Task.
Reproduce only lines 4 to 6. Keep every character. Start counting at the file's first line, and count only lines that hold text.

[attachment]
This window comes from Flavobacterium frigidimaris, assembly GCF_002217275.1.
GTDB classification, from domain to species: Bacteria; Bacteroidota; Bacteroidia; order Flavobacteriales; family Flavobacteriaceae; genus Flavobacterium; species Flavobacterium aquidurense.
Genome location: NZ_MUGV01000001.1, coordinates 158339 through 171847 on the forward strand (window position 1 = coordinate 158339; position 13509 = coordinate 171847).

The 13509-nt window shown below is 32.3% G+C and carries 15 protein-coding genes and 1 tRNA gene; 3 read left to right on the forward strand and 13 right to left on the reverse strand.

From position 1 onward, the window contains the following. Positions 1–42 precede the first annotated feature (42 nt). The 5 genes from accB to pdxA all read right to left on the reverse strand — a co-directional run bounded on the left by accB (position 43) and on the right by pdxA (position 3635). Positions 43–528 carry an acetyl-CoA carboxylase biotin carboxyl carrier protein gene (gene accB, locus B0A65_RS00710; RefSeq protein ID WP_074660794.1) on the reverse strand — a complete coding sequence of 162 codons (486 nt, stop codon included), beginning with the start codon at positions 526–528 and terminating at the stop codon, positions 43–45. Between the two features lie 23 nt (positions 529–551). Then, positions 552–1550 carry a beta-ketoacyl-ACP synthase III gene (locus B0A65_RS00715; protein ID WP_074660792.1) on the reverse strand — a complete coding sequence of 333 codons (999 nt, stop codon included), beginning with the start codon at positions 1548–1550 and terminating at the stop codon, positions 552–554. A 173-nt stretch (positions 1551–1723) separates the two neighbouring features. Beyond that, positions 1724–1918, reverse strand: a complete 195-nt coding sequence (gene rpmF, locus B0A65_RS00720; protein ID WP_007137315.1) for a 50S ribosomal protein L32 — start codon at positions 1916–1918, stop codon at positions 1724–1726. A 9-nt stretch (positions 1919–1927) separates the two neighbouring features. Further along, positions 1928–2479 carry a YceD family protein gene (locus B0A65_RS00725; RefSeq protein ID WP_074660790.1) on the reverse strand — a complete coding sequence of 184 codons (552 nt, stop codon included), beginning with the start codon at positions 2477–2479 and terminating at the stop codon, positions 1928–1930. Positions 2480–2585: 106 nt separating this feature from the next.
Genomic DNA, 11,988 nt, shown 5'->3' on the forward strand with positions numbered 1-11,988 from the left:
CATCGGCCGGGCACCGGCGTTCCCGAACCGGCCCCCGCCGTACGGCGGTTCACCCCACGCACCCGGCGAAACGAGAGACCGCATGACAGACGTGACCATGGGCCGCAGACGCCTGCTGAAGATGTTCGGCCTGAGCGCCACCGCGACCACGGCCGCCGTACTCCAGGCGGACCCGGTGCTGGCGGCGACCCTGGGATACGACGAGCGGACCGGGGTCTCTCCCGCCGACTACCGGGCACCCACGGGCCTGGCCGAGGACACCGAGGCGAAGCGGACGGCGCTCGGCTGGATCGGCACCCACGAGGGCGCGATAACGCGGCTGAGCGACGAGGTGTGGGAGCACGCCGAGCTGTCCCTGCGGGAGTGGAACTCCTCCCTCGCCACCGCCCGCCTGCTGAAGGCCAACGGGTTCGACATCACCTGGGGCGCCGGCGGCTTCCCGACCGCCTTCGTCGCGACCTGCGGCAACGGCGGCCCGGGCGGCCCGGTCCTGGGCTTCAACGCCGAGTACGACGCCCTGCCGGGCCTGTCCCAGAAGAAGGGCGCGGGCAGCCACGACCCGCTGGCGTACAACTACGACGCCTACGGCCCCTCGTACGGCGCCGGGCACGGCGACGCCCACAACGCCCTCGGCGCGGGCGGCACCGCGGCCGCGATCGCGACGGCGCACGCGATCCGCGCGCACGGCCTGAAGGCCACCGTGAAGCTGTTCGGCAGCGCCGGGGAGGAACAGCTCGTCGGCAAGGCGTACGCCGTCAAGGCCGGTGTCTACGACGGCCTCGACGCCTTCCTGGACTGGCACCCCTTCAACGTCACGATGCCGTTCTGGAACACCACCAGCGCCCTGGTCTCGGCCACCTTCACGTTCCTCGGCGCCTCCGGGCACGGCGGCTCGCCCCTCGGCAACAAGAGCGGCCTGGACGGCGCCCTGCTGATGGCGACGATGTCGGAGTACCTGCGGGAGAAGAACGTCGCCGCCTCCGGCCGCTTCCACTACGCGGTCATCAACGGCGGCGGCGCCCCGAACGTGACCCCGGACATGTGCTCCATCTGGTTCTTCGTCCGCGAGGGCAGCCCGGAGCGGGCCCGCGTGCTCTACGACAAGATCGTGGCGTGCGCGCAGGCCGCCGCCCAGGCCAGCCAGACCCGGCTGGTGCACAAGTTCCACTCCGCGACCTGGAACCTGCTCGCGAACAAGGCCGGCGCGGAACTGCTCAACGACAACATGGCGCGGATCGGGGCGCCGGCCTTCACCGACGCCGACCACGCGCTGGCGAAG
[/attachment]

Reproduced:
The 13509-nt window shown below is 32.3% G+C and carries 15 protein-coding genes and 1 tRNA gene; 3 read left to right on the forward strand and 13 right to left on the reverse strand.

From position 1 onward, the window contains the following. Positions 1–42 precede the first annotated feature (42 nt). The 5 genes from accB to pdxA all read right to left on the reverse strand — a co-directional run bounded on the left by accB (position 43) and on the right by pdxA (position 3635). Positions 43–528 carry an acetyl-CoA carboxylase biotin carboxyl carrier protein gene (gene accB, locus B0A65_RS00710; RefSeq protein ID WP_074660794.1) on the reverse strand — a complete coding sequence of 162 codons (486 nt, stop codon included), beginning with the start codon at positions 526–528 and terminating at the stop codon, positions 43–45. Between the two features lie 23 nt (positions 529–551). Then, positions 552–1550 carry a beta-ketoacyl-ACP synthase III gene (locus B0A65_RS00715; protein ID WP_074660792.1) on the reverse strand — a complete coding sequence of 333 codons (999 nt, stop codon included), beginning with the start codon at positions 1548–1550 and terminating at the stop codon, positions 552–554. A 173-nt stretch (positions 1551–1723) separates the two neighbouring features. Beyond that, positions 1724–1918, reverse strand: a complete 195-nt coding sequence (gene rpmF, locus B0A65_RS00720; protein ID WP_007137315.1) for a 50S ribosomal protein L32 — start codon at positions 1916–1918, stop codon at positions 1724–1726. A 9-nt stretch (positions 1919–1927) separates the two neighbouring features. Further along, positions 1928–2479 carry a YceD family protein gene (locus B0A65_RS00725; RefSeq protein ID WP_074660790.1) on the reverse strand — a complete coding sequence of 184 codons (552 nt, stop codon included), beginning with the start codon at positions 2477–2479 and terminating at the stop codon, positions 1928–1930. Positions 2480–2585: 106 nt separating this feature from the next.
Genomic DNA, 11,988 nt, shown 5'->3' on the forward strand with positions numbered 1-11,988 from the left: